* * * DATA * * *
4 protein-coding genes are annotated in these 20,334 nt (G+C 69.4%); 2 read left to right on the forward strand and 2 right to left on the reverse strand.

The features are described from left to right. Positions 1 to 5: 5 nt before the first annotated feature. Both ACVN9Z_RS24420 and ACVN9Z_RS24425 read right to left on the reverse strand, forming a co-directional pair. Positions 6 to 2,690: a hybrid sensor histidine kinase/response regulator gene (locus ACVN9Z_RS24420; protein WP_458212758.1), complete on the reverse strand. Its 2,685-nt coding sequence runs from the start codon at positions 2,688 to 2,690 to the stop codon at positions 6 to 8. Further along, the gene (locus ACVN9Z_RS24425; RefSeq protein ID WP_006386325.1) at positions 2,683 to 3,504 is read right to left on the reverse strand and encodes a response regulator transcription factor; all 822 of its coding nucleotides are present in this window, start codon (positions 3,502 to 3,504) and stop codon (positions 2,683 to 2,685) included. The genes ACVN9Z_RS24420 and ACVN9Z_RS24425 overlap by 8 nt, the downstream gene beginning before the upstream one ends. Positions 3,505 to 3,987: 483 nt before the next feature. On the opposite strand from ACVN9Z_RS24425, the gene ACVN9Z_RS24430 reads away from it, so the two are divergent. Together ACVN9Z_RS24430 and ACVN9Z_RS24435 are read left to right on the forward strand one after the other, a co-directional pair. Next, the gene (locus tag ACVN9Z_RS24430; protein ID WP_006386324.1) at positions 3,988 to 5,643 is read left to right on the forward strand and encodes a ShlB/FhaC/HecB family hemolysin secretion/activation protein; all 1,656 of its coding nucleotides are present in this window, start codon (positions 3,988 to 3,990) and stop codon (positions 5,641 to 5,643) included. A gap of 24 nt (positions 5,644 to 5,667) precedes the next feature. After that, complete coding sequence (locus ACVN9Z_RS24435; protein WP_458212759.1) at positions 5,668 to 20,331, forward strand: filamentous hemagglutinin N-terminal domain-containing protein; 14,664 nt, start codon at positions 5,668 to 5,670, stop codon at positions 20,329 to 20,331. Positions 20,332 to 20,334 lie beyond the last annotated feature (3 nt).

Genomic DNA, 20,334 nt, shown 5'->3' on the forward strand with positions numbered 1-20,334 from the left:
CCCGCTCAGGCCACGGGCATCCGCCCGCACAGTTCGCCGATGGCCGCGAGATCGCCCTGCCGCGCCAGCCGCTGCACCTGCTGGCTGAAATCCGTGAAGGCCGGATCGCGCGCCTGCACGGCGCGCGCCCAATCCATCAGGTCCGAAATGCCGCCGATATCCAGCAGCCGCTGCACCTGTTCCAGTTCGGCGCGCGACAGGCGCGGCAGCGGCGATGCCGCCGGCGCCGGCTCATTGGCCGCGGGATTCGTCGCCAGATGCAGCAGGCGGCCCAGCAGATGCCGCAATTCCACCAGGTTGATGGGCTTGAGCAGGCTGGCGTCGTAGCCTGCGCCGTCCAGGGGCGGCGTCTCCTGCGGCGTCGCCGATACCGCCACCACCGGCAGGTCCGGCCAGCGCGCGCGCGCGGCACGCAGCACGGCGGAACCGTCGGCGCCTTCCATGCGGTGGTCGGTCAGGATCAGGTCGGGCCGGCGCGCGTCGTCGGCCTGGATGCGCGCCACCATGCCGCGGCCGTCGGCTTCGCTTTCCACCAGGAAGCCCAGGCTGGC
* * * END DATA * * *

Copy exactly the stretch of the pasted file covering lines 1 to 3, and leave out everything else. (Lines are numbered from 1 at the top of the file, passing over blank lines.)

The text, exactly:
4 protein-coding genes are annotated in these 20,334 nt (G+C 69.4%); 2 read left to right on the forward strand and 2 right to left on the reverse strand.

The features are described from left to right. Positions 1 to 5: 5 nt before the first annotated feature. Both ACVN9Z_RS24420 and ACVN9Z_RS24425 read right to left on the reverse strand, forming a co-directional pair. Positions 6 to 2,690: a hybrid sensor histidine kinase/response regulator gene (locus ACVN9Z_RS24420; protein WP_458212758.1), complete on the reverse strand. Its 2,685-nt coding sequence runs from the start codon at positions 2,688 to 2,690 to the stop codon at positions 6 to 8. Further along, the gene (locus ACVN9Z_RS24425; RefSeq protein ID WP_006386325.1) at positions 2,683 to 3,504 is read right to left on the reverse strand and encodes a response regulator transcription factor; all 822 of its coding nucleotides are present in this window, start codon (positions 3,502 to 3,504) and stop codon (positions 2,683 to 2,685) included. The genes ACVN9Z_RS24420 and ACVN9Z_RS24425 overlap by 8 nt, the downstream gene beginning before the upstream one ends. Positions 3,505 to 3,987: 483 nt before the next feature. On the opposite strand from ACVN9Z_RS24425, the gene ACVN9Z_RS24430 reads away from it, so the two are divergent. Together ACVN9Z_RS24430 and ACVN9Z_RS24435 are read left to right on the forward strand one after the other, a co-directional pair. Next, the gene (locus tag ACVN9Z_RS24430; protein ID WP_006386324.1) at positions 3,988 to 5,643 is read left to right on the forward strand and encodes a ShlB/FhaC/HecB family hemolysin secretion/activation protein; all 1,656 of its coding nucleotides are present in this window, start codon (positions 3,988 to 3,990) and stop codon (positions 5,641 to 5,643) included. A gap of 24 nt (positions 5,644 to 5,667) precedes the next feature. After that, complete coding sequence (locus ACVN9Z_RS24435; protein WP_458212759.1) at positions 5,668 to 20,331, forward strand: filamentous hemagglutinin N-terminal domain-containing protein; 14,664 nt, start codon at positions 5,668 to 5,670, stop codon at positions 20,329 to 20,331. Positions 20,332 to 20,334 lie beyond the last annotated feature (3 nt).

Genomic DNA, 20,334 nt, shown 5'->3' on the forward strand with positions numbered 1-20,334 from the left: